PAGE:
T-Mobile, it seems, isn't afraid to do a little wheeling and dealing to improve its lot. The company's proposed merger with AT&T might have crumbled under the weight of intense legal scrutiny, but today, T-Mobile and Verizon Wireless announced they've agreed to a massive AWS spectrum swap designed to improve performance needs and expansion wants for both companies' 4G networks.

The agreement includes swapping or outright buying spectrum licenses for a whopping 218 markets covering roughly 82 million people. T-Mobile would gain spectrum covering 60 million people -- many in larger cities, including Washington D.C, Philadelphia and Seattle -- while Verizon would gain spectrum covering 22 million in addition to "certain cash consideration."

T-Mobile says that the deal will improve its spectrum in 15 of the top 25 U.S. markets and help with the company's LTE rollout in 2013. Verizon would get a cash infusion and be able to shore up its own LTE network.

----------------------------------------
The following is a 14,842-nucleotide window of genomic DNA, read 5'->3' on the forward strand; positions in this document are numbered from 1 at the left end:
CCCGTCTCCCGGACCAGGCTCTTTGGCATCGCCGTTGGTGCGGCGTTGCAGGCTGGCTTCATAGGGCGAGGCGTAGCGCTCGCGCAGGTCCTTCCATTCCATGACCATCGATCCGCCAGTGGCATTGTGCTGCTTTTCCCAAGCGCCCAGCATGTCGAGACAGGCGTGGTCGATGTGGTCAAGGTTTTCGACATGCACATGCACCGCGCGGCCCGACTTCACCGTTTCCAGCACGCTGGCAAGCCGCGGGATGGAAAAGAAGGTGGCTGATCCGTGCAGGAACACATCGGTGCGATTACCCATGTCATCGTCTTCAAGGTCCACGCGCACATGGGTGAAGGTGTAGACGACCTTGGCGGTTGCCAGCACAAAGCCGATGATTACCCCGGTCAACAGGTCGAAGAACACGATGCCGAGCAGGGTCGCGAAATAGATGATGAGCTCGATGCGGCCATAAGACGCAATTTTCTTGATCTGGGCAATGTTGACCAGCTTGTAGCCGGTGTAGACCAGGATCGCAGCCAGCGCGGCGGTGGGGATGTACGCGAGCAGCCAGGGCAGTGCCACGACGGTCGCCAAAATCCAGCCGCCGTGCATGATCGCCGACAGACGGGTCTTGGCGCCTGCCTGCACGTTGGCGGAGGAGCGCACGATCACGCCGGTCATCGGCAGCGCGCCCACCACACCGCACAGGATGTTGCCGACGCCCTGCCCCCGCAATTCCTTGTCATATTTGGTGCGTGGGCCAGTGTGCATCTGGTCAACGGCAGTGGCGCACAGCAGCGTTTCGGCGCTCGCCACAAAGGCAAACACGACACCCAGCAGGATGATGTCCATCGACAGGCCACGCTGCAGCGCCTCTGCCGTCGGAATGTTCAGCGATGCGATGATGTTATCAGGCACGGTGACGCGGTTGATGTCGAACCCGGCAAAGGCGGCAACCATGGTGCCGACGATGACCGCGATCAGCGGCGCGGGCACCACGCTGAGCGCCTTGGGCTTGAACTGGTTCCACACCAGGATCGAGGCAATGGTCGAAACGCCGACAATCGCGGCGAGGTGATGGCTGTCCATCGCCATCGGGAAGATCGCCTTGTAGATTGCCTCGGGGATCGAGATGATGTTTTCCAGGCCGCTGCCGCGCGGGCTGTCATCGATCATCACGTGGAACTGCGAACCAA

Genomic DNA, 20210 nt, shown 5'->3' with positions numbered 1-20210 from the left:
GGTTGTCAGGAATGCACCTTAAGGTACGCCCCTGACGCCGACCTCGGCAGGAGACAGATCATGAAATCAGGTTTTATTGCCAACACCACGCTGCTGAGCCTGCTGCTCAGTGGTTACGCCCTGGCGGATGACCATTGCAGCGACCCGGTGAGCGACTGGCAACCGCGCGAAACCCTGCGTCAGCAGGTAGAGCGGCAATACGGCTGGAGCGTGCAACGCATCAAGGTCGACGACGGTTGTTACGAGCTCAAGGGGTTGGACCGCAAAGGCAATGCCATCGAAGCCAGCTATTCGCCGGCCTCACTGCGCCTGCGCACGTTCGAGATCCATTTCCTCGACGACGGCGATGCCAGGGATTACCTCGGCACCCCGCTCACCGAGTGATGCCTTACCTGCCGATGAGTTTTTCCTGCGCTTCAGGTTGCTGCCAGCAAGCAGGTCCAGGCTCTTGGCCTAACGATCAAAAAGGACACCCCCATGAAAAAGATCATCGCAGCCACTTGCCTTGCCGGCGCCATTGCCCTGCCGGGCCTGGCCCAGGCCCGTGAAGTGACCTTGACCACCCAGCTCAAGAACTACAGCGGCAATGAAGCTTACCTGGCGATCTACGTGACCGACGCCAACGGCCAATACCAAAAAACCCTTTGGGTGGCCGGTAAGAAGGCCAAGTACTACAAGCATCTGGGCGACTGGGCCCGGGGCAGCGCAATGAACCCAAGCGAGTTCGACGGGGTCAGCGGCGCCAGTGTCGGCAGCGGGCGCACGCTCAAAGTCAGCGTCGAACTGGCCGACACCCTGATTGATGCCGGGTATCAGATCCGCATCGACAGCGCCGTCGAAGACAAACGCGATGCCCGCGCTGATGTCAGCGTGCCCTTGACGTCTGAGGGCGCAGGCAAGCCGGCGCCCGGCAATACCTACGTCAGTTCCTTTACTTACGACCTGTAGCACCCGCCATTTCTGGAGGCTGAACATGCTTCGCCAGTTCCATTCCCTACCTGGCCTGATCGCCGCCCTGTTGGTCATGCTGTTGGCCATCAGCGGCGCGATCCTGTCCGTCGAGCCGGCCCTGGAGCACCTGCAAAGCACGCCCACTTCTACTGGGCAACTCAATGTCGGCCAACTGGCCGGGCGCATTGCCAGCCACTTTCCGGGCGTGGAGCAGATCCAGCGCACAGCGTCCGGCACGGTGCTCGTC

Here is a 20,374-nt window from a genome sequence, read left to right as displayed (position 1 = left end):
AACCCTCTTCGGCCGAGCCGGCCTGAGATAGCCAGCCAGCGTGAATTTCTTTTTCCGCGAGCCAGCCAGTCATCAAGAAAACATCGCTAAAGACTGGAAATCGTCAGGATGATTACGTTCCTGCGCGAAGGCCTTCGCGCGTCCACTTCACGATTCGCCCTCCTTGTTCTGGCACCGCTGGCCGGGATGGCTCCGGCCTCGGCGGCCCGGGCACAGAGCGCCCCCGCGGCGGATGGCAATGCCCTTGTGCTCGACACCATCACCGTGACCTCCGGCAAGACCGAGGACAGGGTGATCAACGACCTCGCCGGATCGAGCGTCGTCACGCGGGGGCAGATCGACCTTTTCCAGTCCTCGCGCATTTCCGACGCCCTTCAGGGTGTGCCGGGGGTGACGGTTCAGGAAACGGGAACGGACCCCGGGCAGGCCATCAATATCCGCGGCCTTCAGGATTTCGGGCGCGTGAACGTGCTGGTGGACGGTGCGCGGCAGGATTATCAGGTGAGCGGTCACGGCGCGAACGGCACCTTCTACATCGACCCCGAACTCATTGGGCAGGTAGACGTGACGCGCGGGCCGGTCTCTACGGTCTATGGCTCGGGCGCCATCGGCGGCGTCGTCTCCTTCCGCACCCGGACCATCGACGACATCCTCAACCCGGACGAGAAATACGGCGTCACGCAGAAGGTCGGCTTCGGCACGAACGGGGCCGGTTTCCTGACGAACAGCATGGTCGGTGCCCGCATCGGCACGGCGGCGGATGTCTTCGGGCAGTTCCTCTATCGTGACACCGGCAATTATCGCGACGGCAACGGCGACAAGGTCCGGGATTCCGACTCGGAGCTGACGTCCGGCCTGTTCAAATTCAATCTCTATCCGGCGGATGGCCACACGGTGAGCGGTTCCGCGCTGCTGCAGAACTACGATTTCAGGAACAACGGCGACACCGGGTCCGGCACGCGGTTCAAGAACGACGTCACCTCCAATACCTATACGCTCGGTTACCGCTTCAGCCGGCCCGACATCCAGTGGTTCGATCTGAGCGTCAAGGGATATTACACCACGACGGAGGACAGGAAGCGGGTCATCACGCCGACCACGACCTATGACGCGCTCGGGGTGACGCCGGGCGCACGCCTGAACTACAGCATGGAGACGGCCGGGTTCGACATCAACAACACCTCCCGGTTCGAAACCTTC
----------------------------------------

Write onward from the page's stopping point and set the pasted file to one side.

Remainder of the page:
There are several "ifs" involved, however, that could foul up the deal.

The first "if" is a biggie; chunks of the spectrum Verizon is offering includes licenses that are scheduled to be acquired in separate agreements the company has with SpectrumCo, Leap and Cox -- but those licenses aren't actually in Verizon's hands as of yet. Obviously, those deals have to be concluded before the deal between T-Mobile and Verizon Wireless could occur.

The agreement would also need to get the green light from both the FCC and the Department of Justice. The companies expect that approval to arrive later this summer.

Amusingly, T-Mobile asked the FCC to deny some of Verizon's spectrum swaps with Cox and SpectrumCo back in February, saying the deals weren't in the public interest. Now, some of those very licenses may end up in T-Mobile's hands. To be fair, T-Mobile's argument was that Verizon already had a stockpile of spectrum, and this transfers some of that excess to T-Mobile.